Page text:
This large building of hard-pressed red brick with sandstone trim, the fourth courthouse built on or near this site, visually dominates Fayetteville. The facade is rigidly symmetrical, but a slightly recessed tower with a pyramidal roof rising to its left provides an overall sense of asymmetry. Details are a curious amalgam of Romanesque and classical motifs. Column capitals on the two stone porches border on architectural schizophrenia, and both human and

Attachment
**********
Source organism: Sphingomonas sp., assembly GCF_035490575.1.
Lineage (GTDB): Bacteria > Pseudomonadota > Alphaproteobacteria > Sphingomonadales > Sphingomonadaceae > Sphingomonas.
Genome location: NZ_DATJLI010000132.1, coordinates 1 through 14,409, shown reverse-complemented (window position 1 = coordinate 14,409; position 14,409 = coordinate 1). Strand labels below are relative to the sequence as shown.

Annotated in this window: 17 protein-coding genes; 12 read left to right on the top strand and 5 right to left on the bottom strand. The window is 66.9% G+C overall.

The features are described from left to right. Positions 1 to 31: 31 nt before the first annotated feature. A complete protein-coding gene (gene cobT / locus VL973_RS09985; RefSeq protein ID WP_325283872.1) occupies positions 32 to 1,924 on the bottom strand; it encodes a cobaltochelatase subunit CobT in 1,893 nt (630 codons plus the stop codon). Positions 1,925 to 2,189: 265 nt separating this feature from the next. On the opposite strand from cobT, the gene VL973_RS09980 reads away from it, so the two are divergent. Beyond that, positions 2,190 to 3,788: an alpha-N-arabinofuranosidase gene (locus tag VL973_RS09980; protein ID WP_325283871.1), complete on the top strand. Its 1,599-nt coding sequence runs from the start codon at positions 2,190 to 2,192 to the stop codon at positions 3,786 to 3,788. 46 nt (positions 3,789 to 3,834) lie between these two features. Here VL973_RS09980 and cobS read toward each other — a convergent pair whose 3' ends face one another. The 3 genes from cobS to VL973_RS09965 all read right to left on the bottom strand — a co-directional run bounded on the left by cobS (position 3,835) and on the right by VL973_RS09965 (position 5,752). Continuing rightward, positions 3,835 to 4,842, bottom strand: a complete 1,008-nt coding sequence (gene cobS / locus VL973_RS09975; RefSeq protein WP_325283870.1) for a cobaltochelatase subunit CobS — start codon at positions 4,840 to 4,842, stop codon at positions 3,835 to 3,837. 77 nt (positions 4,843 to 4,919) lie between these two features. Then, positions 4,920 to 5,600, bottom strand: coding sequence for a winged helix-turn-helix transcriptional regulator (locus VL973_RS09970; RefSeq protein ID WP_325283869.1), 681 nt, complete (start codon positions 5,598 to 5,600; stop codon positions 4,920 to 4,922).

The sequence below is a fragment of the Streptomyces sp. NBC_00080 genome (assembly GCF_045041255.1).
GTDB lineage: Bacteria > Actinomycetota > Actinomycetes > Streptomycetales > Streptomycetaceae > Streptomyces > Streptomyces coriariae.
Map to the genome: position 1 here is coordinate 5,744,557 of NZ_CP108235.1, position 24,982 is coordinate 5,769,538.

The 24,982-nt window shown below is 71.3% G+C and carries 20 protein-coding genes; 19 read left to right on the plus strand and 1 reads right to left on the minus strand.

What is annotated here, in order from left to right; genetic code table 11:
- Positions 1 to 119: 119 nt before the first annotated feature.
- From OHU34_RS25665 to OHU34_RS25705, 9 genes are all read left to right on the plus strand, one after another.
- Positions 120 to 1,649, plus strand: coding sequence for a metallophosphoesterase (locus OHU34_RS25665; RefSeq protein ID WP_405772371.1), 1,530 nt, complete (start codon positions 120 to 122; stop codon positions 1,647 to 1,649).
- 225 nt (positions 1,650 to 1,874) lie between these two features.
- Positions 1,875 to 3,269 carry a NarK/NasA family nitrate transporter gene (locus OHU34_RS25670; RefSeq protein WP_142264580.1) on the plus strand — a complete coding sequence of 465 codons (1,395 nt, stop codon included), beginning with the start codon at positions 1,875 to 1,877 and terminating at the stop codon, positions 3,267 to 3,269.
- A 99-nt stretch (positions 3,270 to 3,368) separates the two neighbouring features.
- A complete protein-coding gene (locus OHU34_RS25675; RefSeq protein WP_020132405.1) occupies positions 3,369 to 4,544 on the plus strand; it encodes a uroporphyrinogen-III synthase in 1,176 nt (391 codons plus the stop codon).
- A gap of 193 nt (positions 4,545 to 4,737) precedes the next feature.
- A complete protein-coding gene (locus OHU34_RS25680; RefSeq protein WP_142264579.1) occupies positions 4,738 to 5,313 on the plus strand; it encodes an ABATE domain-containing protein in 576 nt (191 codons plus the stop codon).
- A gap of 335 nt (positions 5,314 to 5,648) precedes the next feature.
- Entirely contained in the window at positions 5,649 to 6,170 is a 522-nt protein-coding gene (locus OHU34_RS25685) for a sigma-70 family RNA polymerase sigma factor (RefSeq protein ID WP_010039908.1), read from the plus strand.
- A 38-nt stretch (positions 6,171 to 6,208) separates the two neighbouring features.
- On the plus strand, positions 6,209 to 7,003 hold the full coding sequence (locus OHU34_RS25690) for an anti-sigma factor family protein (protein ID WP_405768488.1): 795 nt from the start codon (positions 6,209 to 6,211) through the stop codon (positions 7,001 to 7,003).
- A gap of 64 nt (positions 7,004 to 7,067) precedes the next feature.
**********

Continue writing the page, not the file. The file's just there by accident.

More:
Although Frank E. Davis, the Baltimore architect who designed the predecessor (1887–1891) courthouse that burned in 1893, was initially given the commission to design its replacement, a competition was held instead. Franzheim and Giesey of Wheeling, who were selected as architects, designed the new structure to be as fireproof as possible. Brick arches support the tile floors, and the stairways are cast iron. Despite many changes to the interior, encaustic tile floors, golden oak woodwork, and tin ceilings remain to give authentic period flavor. Brick additions are properly subservient to the original structure, as is the early-twentieth-century stone jail to the east.